Home > Blog > Homecare for Alzheimer's: First choice (Part 1/3 on Alzheimer's care)

Homecare for Alzheimer's: First choice (Part 1/3 on Alzheimer's care)

05 Nov 2007
Bonnie Sandler, S.W., The Senior Times - November 2007

This article is the first of three discussing care for a loved one diagnosed with Alzheimer ’s Disease/Related Disorders, from home care to choosing a care facility

The first choice in caring for someone diagnosed with Alzheimer’s Disease is to keep the person at home for as long as possible. We all understand that caring for a family member diagnosed with Alzheimer ’s is an overwhelming and full-time commitment. The family caregivers — most often the spouse — will handle the situation on their own or with help from other relatives. This is especially common in the early and mid-stages of the disease.

The burden of caregiving has both a psychological and physical impact on the caregiver. As time passes, the disease progresses. Family caregivers may suffer from burnout. Sleep is interrupted and the caregiver ’s own needs are neglected. They live in a constant state of worry as the loved one is no longer able to be left on their own or able to manage the activities of daily living without assistance. Often the primary caregiver is over 65. The health of the caregiver must be considered and,at some point, outside help will be needed. There should be no shame or guilt in seeking assistance from home care agencies to help care for a loved one. No one person can fully and properly care for an Alzheimer ’s patient on her own.

Home resources are available through local CLSCs, The Veteran’s Association for those eligible for this service, and private hired care. Private care can be arranged directly through the family or through a home care agency. Involvement in an Alzheimer ’s organization may highlight what is available in your community. Membership in a support group for family caregivers of individuals diagnosed with AD/RD offers the opportunity to network with others and gather valuable resource information. Specialized day programs provide both respite for the caregiver and added stimulation for the Alzheimer individual.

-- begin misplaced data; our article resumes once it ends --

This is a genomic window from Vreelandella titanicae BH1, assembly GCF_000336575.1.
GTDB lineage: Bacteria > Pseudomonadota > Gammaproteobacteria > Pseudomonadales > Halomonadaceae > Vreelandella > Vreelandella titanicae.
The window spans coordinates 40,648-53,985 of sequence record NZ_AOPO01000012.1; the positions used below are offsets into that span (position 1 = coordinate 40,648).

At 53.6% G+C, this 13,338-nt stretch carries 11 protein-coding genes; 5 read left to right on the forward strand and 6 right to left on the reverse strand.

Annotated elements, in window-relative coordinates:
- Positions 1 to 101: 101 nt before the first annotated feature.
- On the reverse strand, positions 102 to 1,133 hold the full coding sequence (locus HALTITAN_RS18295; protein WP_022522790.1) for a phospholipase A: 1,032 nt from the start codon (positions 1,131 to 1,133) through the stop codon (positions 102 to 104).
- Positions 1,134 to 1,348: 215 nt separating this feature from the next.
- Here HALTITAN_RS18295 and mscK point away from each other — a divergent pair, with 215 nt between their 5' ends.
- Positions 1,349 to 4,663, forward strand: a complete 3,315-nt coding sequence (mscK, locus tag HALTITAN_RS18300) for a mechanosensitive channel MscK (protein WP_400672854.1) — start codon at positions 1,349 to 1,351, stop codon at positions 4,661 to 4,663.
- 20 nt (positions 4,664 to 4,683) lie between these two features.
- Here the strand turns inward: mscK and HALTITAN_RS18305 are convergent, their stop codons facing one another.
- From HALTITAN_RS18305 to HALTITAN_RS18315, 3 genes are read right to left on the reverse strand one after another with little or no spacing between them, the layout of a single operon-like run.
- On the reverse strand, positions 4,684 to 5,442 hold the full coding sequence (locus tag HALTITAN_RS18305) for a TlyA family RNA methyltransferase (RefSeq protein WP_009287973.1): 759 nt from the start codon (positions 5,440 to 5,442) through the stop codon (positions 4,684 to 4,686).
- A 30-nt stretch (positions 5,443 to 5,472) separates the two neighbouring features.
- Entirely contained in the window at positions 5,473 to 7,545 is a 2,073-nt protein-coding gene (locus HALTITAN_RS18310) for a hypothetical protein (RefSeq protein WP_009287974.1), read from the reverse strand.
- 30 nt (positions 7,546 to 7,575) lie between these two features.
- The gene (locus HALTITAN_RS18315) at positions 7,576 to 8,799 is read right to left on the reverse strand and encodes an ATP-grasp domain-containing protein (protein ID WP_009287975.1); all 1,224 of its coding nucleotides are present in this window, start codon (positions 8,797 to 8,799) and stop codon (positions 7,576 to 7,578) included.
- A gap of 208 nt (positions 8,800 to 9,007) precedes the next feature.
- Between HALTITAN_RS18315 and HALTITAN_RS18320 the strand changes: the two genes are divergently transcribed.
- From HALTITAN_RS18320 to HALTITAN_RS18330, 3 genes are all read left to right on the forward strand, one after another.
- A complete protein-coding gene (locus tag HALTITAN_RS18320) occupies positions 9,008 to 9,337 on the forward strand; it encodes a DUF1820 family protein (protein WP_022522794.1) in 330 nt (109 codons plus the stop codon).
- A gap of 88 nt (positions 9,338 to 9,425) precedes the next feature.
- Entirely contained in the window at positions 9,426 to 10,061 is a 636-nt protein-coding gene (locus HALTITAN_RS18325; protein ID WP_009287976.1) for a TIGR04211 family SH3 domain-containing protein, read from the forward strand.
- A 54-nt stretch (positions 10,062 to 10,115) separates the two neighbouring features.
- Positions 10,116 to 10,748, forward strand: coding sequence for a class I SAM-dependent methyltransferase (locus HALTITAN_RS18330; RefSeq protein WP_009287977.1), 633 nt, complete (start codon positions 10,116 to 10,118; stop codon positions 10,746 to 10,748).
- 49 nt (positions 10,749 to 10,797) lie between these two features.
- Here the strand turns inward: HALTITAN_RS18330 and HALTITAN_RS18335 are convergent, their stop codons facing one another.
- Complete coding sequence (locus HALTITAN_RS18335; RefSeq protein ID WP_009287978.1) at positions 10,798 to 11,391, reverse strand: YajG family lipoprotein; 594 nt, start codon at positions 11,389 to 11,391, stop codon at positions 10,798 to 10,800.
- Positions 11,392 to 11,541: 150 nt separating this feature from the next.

Finding a paid caregiver with the proper training in caring for Alzheimer patients is of the utmost importance. This disease brings personality and behavioural changes that can be difficult for the untrained caregiver to manage. Someone without the proper training and experience can aggravate situations and cause stress to the patient. Time and care should be taken to find the right person to care for your loved one. Many home care agencies will provide training programs for their caregivers and some of these agencies specialize in providing qualified staff, specifically trained in dealing with this disease.

In The Montreal Gazette (October 26/07), Isabelle Merizzi, press attaché to Quebec Health Minister Philippe Couillard, defended the Government’s decision to close chronic care beds. She said, “What we are doing is transferring resources, on the Island of Montreal. We invested $104.3 million in home care in 2006-2007, and that amount will go up this year. ” She told the newspaper that elderly people don’t want to be in a CHSLD (chronic care facility), “They prefer to stay at home, supported with home care.”

Next month’s article will focus on the next step, when home care no longer works.


Bonnie Sandler

Residential Real Estate Broker, Housing Consultant for Seniors

514 497-3775